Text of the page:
For what it's worth, I think Beinke's break in thoughts are about right; 600 to 800 shots is what I've seen on new .22 barrels before they achieved best accuracy.  That's with Lilja and Douglas barrels, too, not liners.

dave
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Redsetter
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Re: .22 Barrel Liner
Reply #8 - Aug 23rd, 2013 at 5:17pm
 
ssdave wrote on Aug 23rd, 2013 at 12:57pm:
I think the workmanship in installing the liner is critical to accuracy.


Absolutely critical.

But please set me straight about improvement to be expected after 500+ rounds, because you're the first I've known to support that claim.  You're suggesting a 3/4" 50 yd group, for ex., will shrink to, say, 1/2" after that many rounds? 

Given iron sights & cheap ammo, the above groups are to be envied.
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SSShooter
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Re: .22 Barrel Liner
Reply #9 - Aug 23rd, 2013 at 7:08pm
 
Will occasionally shoot our NRA smallbore prone match with my Weihrauch. I'm happy to break 540. The top shooters are unhappy if they don't break 590. In various discussions they are in a agreement that it takes ~500 rounds to properly break-in a new rimfire target barrel. On the upside, the barrel will last an almost infinite number of rounds. May have to set back a turn and rechamber very occasionally, but that's about it. Even the lowly LR cartridge will eventually erode the throat.
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Glenn
 
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MI-shooter
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Re: .22 Barrel Liner
Reply #10 - Aug 23rd, 2013 at 7:53pm
 
Bashing vendors by name is NOT permitted per forum rules. Please keep that in mind guys when posting. Some posts were removed for that reason.

Ed
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Redsetter
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Re: .22 Barrel Liner
Reply #11 - Aug 23rd, 2013 at 8:14pm
 
SSShooter wrote on Aug 23rd, 2013 at 7:08pm:
In various discussions they are in a agreement that it takes ~500 rounds to properly break-in a new rimfire target barrel.


Those folks, and you, are better shooters than I've ever dreamed of being. However, I'm still not sure that they're talking about the same thing I'm talking about: if they're talking about differences in performance measured with a caliper at 100 m., they're definitely not.

If it's a "known fact" that this much shooting is necessary to improve substantially a rimfire brl, it rather amazes me that the MILLIONS of words on shooting I've read over the last 50 yrs in the Rifleman, the Rifle, Precision Shooting, a half-dozen other gun mags, & innumerable "classics" (Crossman, Whelen, Sharpe, Hatcher, Page, etc.) have failed to knock that fact into my head. (And the heads of quite a number of very experienced shooters & gunsmiths I know.) Of course, I haven't read everything by any means, & don't doubt I've missed many important reports, but it seems something as important as this would have been discussed many times in many places.

My Bienke ordeal, the full story of which would probably crash this website, occurred 15 yrs ago, & I'm dead sure he wasn't in communication with your group of .22 specialists. Instead, I surmise he was generalizing (stupidly) from the well-known fact that high-power rifle barrels improve over 100s, or 1000s, of rounds, esp. with jacketed bullets.
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« Last Edit: Aug 23rd, 2013 at 8:23pm by Redsetter »  
 
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slumlord44
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Re: .22 Barrel Liner
Reply #12 - Aug 23rd, 2013 at 8:56pm
 
I have to agree with some previous comments on liners. Redman is fine for a boys rifle or any other plinker. . Most casual shooters would think accuracy is fine. If you are looking for Target grade accuracy the TJ is the John Taylor is as good as it gets.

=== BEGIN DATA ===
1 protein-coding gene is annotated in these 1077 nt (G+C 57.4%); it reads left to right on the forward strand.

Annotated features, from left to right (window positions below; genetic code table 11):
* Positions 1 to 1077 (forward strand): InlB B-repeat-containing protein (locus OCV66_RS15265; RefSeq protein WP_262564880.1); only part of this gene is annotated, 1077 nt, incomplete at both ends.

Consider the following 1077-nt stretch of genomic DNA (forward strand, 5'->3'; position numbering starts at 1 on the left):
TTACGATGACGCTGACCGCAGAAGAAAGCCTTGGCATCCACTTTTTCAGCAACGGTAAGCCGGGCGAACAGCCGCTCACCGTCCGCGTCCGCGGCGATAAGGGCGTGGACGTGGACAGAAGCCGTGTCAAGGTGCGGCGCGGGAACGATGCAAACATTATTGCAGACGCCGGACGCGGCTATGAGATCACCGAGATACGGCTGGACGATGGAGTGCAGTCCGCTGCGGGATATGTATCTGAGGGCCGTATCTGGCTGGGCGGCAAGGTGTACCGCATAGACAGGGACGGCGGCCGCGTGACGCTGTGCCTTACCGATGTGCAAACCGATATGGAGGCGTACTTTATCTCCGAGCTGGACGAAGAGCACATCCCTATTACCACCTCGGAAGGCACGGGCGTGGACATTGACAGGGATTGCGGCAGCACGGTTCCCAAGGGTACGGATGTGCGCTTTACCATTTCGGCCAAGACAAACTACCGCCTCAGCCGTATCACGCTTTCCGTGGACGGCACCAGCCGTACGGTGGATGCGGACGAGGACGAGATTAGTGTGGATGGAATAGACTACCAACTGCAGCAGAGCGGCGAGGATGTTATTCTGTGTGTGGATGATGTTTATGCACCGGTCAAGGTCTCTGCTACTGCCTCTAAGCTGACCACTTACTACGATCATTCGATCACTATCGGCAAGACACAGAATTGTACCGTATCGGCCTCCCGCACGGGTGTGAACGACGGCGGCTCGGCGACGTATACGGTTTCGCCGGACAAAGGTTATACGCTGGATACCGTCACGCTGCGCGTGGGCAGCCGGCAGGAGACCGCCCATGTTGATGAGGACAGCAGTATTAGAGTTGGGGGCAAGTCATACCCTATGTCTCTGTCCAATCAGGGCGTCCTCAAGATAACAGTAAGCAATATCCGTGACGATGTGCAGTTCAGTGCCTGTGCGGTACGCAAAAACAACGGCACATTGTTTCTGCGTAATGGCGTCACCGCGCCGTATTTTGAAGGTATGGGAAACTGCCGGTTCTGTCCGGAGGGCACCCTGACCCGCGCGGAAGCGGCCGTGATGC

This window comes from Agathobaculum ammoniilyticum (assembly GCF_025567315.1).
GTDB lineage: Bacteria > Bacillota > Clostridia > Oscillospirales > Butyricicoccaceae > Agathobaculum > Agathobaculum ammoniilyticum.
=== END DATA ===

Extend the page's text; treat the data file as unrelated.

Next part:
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ssdave
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Re: .22 Barrel Liner
Reply #13 - Aug 23rd, 2013 at 8:56pm
 
Redsetter,

Do a google search and read some of the ideas of Bill Calfee. He's arguably one of the very best rimfire benchrest gunsmiths. He actually invented a tool to burnish the throat of the .22 lr chamber, so as to reduce the amount of breakin shots needed to achieve best accuracy.

There's also some belief that burnishing the bore with fine steel wool will aid in that process, but I've not been able to convince myself to try it.

One other thing that I do is find a choked section of the barrel to end the barrel at. Bill Calfee goes into that in detail, it's probably his signature work. That can make an inconsistent inside diameter liner shine where otherwise it might be a mediocre one.

I've been slugging target grade barrels I have to find my next target project barrel. I have yet to find one with a good, consistent bore and slight choke right where I want it. I had a couple more contoured a few weeks ago, but have been too busy with other stuff to check them yet. When I get one that has a choke that has EXACTLY the bore characteristics that I want, I'm going to have an acquaintance that is an olympic target rifle builder fit and chamber it for me and see how it compares to my current very good, but not perfect rifles. I think it will be hard to tell at my skill level, but it will be nice to have a rifle that there is no doubt as to the quality/consistency, so any aberrations are me and the wind.

dave
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« Last Edit: Aug 23rd, 2013 at 9:07pm by ssdave »  
 
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Robert L
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Re: .22 Barrel Liner
Reply #14 - Aug 23rd, 2013 at 9:26pm
 
Thanks to everyone for the reply's and the assistance. I received more than I expected in the way of an education.

My goal wasn't and still isn't micrometer accuracy at 100 meters/yards. If I can hit a squirrel in the head at 20 yards and groundhog in the head at 50 yards I will be happy.

I do tend to like the idea of a drill or reamer that goes all the way, end to end, of the barrel all in one pass. The idea of drilling from both ends and over lapping in the middle sounds problematic?

I took special note regarding the comment about 'making a silk purse out of a sows ear'. I can't say that this is my situation exactly but I will say that I do see some vague resemblance. Both of the rifles I am dealing with are over a century old, have been worked on before in a previous life, and will probably cost more than they are worth to get back in shape but I have an affinity for projects like this.

I'm not sure now if I will take this on myself or not. A call to one or two of the gunsmiths mentioned above is order I think. I'll come to a decision after that.

Thanks again.

Robert